The Long Way to a Small Angry Planet - Becky Chambers

The Long Way to a Small, Angry Planet - Becky Chambers

This book.


I just wanted to curl up inside this book and never come out.


The Wayfarer is a tunnelling ship, creating wormholes through space to allow ships human and alien to zip around the galaxy without spending years on the journey. Its multi-species crew accepts a prestigious new project from the Galactic Commons: building a tunnel from Hedra Ka, a small angry planet under the control of the unpredictable and warlike Toremi, to connect it back to GC space (think the EU, but galactic). The catch is that, to set up the tunnel, they have to go the long way round: slow, through ordinary space.


This is not a plot-driven book. Despite the space opera trappings, it's actually rather a quiet thing, revelling more in its rich world-building, its slow and careful journey through the galaxy, than in the warlike mission at its end.


What makes the book so delightful, then, is its characters. Think Firefly without the guns and the bravado: this is an ensemble cast made up of a range of species and orientations and genders. There's Kizzy, a bubbly, scatty tech (very like Firefly's Kaylee, in fact) without any interest in a relationship; Jenks, another tech, who's in a romantic relationship with the ship's AI, Lovey (be still, my heart); Ohan, the ship's Navigator, an alien who thinks of themselves as plural; Rosemary, a clerk with a slightly murky past; Sissix, a cold-blooded alien whose people live in effectively polyamorous family groups; Dr Chef, medic and cook, another alien whose people are dying out; Corbin, the speciesist algaeist whom everybody hates; and Ashby, the ship's Human captain.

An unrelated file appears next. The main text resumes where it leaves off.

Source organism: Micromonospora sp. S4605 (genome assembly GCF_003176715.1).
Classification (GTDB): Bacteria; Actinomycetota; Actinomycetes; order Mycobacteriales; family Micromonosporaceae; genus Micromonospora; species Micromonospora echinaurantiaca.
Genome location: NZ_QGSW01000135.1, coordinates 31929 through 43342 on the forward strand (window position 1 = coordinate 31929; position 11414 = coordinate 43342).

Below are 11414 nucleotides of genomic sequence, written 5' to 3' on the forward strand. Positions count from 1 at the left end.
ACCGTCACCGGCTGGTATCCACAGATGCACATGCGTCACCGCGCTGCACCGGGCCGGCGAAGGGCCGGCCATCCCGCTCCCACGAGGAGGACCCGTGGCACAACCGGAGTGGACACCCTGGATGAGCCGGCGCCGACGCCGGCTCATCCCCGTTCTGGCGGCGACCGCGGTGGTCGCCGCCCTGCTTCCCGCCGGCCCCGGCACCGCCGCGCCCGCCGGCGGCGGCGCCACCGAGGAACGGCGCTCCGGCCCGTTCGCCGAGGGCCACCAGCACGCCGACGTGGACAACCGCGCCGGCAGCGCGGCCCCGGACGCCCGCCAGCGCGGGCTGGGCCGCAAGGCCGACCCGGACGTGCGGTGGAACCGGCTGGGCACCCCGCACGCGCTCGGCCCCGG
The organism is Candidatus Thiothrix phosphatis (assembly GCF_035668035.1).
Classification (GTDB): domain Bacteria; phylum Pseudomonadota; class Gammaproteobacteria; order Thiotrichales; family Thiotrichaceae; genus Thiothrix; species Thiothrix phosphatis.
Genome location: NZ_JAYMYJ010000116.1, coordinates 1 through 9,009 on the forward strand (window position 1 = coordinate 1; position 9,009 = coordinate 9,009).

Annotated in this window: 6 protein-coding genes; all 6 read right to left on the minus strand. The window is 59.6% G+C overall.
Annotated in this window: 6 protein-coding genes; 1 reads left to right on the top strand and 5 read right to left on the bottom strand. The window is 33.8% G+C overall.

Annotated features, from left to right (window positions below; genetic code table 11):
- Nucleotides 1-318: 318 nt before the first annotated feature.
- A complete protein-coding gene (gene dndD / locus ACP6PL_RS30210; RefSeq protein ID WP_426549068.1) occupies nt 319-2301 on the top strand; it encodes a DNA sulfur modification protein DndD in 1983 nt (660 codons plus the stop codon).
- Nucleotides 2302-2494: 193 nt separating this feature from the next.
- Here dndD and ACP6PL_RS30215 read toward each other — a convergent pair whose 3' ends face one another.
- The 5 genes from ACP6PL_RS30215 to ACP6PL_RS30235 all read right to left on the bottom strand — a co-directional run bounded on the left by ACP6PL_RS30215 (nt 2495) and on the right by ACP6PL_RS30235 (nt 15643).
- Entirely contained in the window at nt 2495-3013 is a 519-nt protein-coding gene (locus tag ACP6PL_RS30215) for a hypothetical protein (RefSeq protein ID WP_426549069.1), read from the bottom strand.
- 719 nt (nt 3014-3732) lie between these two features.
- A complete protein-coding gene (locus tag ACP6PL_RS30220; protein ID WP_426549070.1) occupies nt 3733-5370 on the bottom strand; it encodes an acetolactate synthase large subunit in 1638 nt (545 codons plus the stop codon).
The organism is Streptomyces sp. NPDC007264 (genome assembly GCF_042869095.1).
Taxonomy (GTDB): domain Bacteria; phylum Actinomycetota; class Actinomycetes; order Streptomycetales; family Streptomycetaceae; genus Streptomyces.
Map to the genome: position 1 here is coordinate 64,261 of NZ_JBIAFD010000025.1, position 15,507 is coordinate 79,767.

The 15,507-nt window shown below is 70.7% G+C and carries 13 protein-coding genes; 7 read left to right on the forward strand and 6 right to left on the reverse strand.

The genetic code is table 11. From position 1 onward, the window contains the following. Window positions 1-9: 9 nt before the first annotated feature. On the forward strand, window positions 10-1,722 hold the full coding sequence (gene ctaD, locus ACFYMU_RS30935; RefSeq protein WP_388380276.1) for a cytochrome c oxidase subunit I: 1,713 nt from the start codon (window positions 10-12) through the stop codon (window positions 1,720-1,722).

The relationships between the members of this motley crew are complex and multifarious, but what's so nice about the book is the way tensions and crises are worked out: through communication, through teamwork, through diplomacy; often through paperwork and complex bureaucracy; never through violence. This is a meandering and incredibly rich book, one that accepts the difficulties of life and states, firmly, that they can be worked through if not always solved by talking to each other: by accepting everyone as individuals with concerns and fears and experiences and working together to get the very best result for everyone.


You know what? I needed this book. It's just wonderful, like a warm and fluffy blanket that you never want to leave.


The sequel isn't coming out until October. WHAT AM I GOING TO DO.